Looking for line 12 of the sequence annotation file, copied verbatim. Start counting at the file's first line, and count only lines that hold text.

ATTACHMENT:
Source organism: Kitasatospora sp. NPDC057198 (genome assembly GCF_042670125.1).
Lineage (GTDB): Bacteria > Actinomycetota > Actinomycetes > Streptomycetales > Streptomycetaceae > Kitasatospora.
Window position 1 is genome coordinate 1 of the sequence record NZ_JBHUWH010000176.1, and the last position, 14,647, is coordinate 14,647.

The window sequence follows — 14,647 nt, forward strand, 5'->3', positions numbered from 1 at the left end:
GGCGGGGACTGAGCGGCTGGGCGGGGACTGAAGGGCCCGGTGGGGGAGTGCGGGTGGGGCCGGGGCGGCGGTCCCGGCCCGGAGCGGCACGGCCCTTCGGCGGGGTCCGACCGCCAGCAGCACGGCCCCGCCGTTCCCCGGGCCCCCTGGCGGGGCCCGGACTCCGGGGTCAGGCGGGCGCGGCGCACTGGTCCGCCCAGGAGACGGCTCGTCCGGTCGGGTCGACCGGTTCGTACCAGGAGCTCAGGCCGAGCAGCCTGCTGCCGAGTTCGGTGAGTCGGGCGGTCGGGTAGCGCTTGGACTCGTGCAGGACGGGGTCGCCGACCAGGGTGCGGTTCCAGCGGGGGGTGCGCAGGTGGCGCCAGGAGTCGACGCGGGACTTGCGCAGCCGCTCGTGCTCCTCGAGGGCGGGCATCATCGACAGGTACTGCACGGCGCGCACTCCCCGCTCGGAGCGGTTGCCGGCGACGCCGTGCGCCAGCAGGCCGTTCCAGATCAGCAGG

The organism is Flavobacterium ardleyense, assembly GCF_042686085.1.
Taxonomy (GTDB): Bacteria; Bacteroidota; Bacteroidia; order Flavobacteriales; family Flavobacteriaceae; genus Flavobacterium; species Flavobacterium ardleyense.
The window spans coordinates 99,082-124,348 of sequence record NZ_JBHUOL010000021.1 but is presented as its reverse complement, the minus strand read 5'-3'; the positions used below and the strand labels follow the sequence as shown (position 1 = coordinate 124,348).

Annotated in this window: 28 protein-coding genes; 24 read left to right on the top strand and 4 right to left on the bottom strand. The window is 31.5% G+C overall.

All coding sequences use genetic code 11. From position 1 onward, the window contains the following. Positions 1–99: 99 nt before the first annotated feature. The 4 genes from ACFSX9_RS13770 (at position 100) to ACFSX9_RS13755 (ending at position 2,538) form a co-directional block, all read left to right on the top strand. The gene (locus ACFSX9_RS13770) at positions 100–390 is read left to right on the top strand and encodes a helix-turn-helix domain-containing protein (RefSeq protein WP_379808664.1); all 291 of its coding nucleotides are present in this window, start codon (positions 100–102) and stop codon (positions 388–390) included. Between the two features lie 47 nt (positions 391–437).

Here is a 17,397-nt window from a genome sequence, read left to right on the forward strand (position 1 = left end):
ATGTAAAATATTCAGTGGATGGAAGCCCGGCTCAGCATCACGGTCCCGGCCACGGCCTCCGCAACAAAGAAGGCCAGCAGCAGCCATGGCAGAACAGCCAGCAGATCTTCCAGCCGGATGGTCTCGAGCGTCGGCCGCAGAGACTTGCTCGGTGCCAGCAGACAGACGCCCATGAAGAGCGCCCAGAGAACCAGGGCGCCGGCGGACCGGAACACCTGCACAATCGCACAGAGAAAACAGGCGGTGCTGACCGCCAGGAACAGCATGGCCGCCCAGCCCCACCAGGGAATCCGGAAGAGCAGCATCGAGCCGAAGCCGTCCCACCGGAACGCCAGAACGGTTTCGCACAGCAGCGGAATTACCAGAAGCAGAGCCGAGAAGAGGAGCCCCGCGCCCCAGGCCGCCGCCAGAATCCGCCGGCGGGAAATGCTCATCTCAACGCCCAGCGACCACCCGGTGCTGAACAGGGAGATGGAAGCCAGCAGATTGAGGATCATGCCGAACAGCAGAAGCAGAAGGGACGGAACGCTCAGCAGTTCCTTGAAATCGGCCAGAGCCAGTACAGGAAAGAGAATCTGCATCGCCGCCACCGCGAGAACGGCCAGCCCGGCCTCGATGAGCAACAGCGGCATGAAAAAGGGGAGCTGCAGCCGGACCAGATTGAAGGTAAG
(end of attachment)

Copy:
ATGTAAAATATTCAGTGGATGGAAGCCCGGCTCAGCATCACGGTCCCGGCCACGGCCTCCGCAACAAAGAAGGCCAGCAGCAGCCATGGCAGAACAGCCAGCAGATCTTCCAGCCGGATGGTCTCGAGCGTCGGCCGCAGAGACTTGCTCGGTGCCAGCAGACAGACGCCCATGAAGAGCGCCCAGAGAACCAGGGCGCCGGCGGACCGGAACACCTGCACAATCGCACAGAGAAAACAGGCGGTGCTGACCGCCAGGAACAGCATGGCCGCCCAGCCCCACCAGGGAATCCGGAAGAGCAGCATCGAGCCGAAGCCGTCCCACCGGAACGCCAGAACGGTTTCGCACAGCAGCGGAATTACCAGAAGCAGAGCCGAGAAGAGGAGCCCCGCGCCCCAGGCCGCCGCCAGAATCCGCCGGCGGGAAATGCTCATCTCAACGCCCAGCGACCACCCGGTGCTGAACAGGGAGATGGAAGCCAGCAGATTGAGGATCATGCCGAACAGCAGAAGCAGAAGGGACGGAACGCTCAGCAGTTCCTTGAAATCGGCCAGAGCCAGTACAGGAAAGAGAATCTGCATCGCCGCCACCGCGAGAACGGCCAGCCCGGCCTCGATGAGCAACAGCGGCATGAAAAAGGGGAGCTGCAGCCGGACCAGATTGAAGGTAAG